Spring is the time for us competitive winter athletes to take a break from racing and training and recharge the body and spirit. Sometimes we take a short-term job to earn a little cash, or if we are lucky, we might get to travel somewhere summery and warm. Either way, it is important to distance ourselves from our sport.
April and May are wonderful months for watching the countryside evolve from snowy to brown to verdant green. The change begins in the lowest river valleys and slowly crawls, over the course of several weeks, to the highest ridges. I wandered between desert canyons, high mountain valleys, and everything in between. Every place I went was at a different stage.
In mid-April, I visited Escalante, Utah to explore canyons with some Outing Club buddies from college. Many flowers and buds were opening.
We snaked our way through narrow slot canyons.
Taking a break in a wider section of canyon (L to R: me, Kevin Miller, Phil Wagner and Jessie Griffen.)
One week later I was back to skiing. This time on Grand Mesa (western Colorado) with former Dartmouth teammate, Glenn Randall.
Watching spring come to Craftsbury was a treat as well.
Sometimes skiers will hike for hours to find a tiny patch of snow in October. I guess rowers feel that same excitement in the spring. A couple of days before Easter, Troy Howell (master of Craftsbury's boathouse), spend all afternoon clearing a hole in Great Hosmer's ice.
Craftsbury Village begins to turn green.
Canadian Geese seem especially abundant this year. This pair was perched on a beaver lodge in the Black River, just off of Sam's Run.
Hannah picking Fiddleheads (young Ostrich Ferns) for dinner. Fiddleheads have a slightly nutty flavor and are delicious served with butter, salt and a touch of garlic.
Wild Ramps are another yummy spring green with an onion flavor. Anna, Hannah and I picked a bunch for Sterling College's graduation dinner.
At the end of April, I took a temporary job working as a crew member at Dartmouth’s Moosilauke Ravine Lodge at the foot of Mt. Moosilauke in NH’s White Mountains. Originally built as a ski lodge in 1938 out of giant local timbers, this rustic establishment offers multi-course meals and rustic bunkhouses during non-winter months. Crew members take turns cooking, manning the desk, serving, dishing, doing repair projects, and generally whatever needs to be done.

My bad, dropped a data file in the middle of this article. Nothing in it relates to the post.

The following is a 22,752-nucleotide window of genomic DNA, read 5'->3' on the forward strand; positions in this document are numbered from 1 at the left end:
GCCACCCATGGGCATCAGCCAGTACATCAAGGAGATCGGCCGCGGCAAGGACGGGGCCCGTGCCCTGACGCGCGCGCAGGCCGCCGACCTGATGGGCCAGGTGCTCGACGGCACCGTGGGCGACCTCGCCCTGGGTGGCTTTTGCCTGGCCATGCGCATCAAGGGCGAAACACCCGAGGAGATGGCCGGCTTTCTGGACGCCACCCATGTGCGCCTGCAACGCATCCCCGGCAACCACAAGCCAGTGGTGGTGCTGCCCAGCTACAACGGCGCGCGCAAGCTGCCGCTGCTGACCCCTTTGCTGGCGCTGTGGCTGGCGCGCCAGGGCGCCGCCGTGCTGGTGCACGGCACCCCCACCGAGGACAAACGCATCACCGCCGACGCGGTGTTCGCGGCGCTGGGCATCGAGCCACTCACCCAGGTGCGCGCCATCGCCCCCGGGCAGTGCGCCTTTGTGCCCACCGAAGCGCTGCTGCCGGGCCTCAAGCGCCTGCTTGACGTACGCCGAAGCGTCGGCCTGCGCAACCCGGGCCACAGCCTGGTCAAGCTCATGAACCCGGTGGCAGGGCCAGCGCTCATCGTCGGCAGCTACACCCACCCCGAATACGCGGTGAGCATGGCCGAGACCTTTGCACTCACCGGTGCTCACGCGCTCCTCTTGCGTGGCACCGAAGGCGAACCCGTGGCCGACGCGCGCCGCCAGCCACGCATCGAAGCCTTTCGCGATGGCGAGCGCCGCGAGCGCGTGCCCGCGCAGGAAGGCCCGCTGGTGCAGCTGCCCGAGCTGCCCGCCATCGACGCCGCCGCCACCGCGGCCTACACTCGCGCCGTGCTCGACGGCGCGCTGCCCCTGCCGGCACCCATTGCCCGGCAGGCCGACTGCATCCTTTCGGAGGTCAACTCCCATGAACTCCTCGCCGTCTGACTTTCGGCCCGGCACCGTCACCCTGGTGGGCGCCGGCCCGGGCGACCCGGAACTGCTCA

The first week of work involved unpacking the Lodge from its winter hibernation. We scrubbed every surface imaginable, including this cabinet of spilled food coloring.
We also had to troubleshoot lots of broken things, such as our water line. The other spring crew members from L to R: Caitlin Johnson, manager Jessie Griffen, Max Bogrin, and Ben Page.
Last weekend I drove to Lake Placid for my first National Team training camp of the year, and I left Moosilauke feeling reenergized and inspired. I am very grateful I had the chance to spend some time at the Lodge immersed in a welcoming community of confident, competent and creative individuals. I also enjoyed seeking out lingering ski-able snow that was pock-marked by moose tracks, and early morning runs above treeline with an invigorating cold wind pelting ice against my cheeks. These sorts of experiences make me feel most alive.
an unfinished, in fact barely begun poem inspired the other “Lodglings”
(these are aspirations beyond the obvious biathlon-related goals)
I aim to be a problem solver;
A women of ideas;
A Ms. Fix-It who’s self-sufficient,
And takes on all her fears.
When people look me in the eye,
I hope that they will see,
A lively spark of joyish lark,
Just spilling out of me.
Enjoying a rare large crowd during the early season at the Lodge.
Day by day I watched Trout Lilies, some of spring's earliest flowers, burst into bloom along the Carriage Road trail.
Enjoying the view from Mt. Moosilauke. Don't let the bare summit fool you- below treeline, many trails held good snow well into May and the ski up was awesome.